King David / King Jesus…’stop doubting and believe’

17 06 2011

DAY ONE HUNDRED AND FIFTY-TWO : 2 Samuel 1 v. 1 – 2 v. 7; John 20 v. 10 – 31; Proverbs 13 v. 20 – 14 v. 4

Today I start 2 Samuel. My Study Bible contains these thoughts by way of introduction :
‘2 Samuel is particularly devoted to the story of David’s kingdom, beginning with his hearing of Saul’s death and ending with his purchase of the site of the temple’
‘Some of the finest narrative writing in the Bible, and indeed in the whole ancient world, is to be found in 2 Samuel….these are real people whose passions, fears, sorrows and joys are indistinguishable from our own. It is the skill of the narrator as well as the inspiration of the Spirit which makes all this possible despite the great distance between the ancient writer and the modern reader.’

David Hears of Saul’s Death – David returns from defeating the Amalekites and three days later an Amaletike who has escaped from Israel finds his way to Ziklag, to tell David of the death of Saul and Jonathan. The man (his clothes torn and ‘with dust on his head‘) gives David the details – he had seen it all happen from Mt. Gilboa. The man had been there as Saul died; in fact, he claimed to have helped Saul died quickly once it was clear he couldn’t survive when he’d ‘fallen on his sword’. The man has brought Saul’s crown and arm-band to pass to David (is that like the captain’s armband in a football team ?).
David and his men tore their clothes in grief, mourning and weeping all day for ‘Saul…Jonathan, and for the army of the Lord and the house of Israel’.
When David asks where the man is from, he receives the reply, ‘I am the son of an alien….(now, there’s a thought !!), an Amalekite’.
David wonders why the Amalekite was not afraid to harm Saul, the Lord’s anointed, and has the man killed there and then.

Had the Amalekite embellished the story ? There’s no account in 1 Samuel of Saul needing to be ‘finished off’; there he simply falls on his own sword and dies. Maybe the Amalekite thought David would be pleased that he passed the crown and arm band to him, and would reward him; however, David has consistently refused to kill Saul, even when the opportunities to do so have arisen, so the ‘reward’ for claiming to have killed Saul was to to have lost his life.

David’s Lament for Saul and Jonathan – David, the great song-writer of the OT, sings a lament for Saul and Jonathan (he orders the men of Judah to be taught the song, and it gets written into the Book of Jashar (mentioned in Joshua ch.10, an undiscovered book of war stories / poetry, perhaps).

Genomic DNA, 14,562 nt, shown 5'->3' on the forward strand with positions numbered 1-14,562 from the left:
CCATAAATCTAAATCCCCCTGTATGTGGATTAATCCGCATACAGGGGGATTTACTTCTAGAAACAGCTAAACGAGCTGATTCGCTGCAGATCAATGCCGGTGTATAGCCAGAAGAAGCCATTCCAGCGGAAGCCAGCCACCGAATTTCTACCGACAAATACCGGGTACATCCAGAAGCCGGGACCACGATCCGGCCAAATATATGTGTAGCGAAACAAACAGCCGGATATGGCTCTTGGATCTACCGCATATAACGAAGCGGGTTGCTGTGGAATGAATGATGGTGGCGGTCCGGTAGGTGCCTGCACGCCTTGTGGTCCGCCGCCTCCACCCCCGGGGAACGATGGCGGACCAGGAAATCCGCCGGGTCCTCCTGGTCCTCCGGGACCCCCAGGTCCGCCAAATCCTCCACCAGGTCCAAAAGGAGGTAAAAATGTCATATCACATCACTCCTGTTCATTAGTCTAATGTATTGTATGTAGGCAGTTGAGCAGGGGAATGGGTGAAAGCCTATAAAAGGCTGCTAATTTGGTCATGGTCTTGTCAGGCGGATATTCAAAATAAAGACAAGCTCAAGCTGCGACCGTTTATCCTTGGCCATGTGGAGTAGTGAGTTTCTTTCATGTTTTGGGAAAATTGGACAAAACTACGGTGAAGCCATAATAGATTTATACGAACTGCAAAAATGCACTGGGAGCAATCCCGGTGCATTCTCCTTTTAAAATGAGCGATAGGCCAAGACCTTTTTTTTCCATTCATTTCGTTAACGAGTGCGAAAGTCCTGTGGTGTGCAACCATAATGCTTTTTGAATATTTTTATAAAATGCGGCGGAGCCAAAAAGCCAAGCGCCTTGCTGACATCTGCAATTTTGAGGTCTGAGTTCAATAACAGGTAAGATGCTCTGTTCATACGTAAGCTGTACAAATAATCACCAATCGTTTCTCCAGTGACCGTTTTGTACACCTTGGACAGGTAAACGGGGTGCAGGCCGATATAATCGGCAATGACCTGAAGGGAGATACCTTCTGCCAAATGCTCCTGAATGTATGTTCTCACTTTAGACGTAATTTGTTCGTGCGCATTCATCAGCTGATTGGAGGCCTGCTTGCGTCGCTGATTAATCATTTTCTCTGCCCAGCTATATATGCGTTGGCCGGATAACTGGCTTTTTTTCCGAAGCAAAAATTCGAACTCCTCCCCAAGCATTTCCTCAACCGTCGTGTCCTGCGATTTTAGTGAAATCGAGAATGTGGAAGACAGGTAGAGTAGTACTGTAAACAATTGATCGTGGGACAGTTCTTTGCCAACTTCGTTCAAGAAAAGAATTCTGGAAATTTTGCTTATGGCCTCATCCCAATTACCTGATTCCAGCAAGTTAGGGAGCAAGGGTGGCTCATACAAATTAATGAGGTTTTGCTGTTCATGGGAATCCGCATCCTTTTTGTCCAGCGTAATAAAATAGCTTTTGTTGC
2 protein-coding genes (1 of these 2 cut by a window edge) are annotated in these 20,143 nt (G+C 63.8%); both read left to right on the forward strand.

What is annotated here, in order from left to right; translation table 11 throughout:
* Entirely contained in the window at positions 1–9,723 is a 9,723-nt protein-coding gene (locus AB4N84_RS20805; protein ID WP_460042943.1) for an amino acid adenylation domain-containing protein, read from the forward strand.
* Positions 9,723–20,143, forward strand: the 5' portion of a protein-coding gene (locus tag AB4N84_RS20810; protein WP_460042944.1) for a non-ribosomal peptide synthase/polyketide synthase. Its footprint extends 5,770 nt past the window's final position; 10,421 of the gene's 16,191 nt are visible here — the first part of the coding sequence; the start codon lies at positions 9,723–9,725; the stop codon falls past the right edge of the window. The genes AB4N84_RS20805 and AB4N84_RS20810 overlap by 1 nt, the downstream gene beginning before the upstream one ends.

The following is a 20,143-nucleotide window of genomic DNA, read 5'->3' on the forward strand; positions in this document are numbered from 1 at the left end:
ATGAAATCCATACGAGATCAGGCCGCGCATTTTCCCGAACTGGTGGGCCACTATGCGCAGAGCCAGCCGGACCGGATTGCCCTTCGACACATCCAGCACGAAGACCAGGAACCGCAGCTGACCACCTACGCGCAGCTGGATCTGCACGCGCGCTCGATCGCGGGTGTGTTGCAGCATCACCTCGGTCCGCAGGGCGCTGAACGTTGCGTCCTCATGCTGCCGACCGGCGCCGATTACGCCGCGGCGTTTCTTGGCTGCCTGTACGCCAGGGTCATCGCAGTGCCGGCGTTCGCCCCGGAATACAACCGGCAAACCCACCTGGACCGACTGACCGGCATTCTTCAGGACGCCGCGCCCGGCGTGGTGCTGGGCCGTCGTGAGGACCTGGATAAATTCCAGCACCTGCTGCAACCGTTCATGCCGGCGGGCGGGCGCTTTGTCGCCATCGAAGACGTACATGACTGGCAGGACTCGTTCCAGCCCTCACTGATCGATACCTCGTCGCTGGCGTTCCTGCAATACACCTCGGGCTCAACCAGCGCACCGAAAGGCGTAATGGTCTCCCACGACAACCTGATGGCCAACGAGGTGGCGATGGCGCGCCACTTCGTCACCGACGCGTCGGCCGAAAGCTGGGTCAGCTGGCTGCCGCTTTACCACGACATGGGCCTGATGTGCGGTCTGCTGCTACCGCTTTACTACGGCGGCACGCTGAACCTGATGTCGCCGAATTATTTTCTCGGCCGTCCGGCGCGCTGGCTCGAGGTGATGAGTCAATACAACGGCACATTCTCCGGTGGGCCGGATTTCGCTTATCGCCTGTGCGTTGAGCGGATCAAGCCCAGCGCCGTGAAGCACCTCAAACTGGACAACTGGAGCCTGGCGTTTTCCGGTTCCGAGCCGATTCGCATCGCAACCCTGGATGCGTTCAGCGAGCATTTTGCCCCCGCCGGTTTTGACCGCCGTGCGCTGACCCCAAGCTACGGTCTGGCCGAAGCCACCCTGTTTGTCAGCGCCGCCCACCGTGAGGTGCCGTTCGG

‘O Israel…how the mighty have fallen!
Don’t tell the Philistines, lest they be glad and rejoice.
May the land where Saul fell suffer drought and famine, for it was there that‘the shield of the mighty (Saul) was defiled’
Saul and Jonathan – loved and gracious – united in death
swifter than eagles and stronger than lions.
Daughters of Israel, weep for Saul.
How the mighty have fallen in battle!
I grieve for you, Jonathan, my brother; you were very dear to me.
Your love for me was wonderful, more wonderful than that of women.
How the mighty have fallen’.

David forgives Saul a lot, in calling him ‘gracious’. He has made David’s life sheer hell at times !
David’s brotherly love for Jonathan is so clear. What a precious friendship.

David Anointed King Over Judah – David, in time, asks the Lord whether he should go into Judah, and the Lord says, ‘Go‘. The Lord directs him to Hebron. David and his wives and all his men and their families, settling in Hebron.
‘The men of Judah came to Hebron and there they anointed David king over the house of Judah.’
David sends a message of blessing to the people of Jabesh Gilead for the kind and dignified way they had buried Saul’s body.
‘May the Lord now show you kindness and faithfulness, and I too will show you the same favour because you have done this.’

The start of David’s reign is marked, again, by His eagerness to ‘enquire of the Lord’, to be guided in every step by God.
He offers thanks and blessings to the people of Jabesh Gilead, and in so doing invites them to accept him as their new king.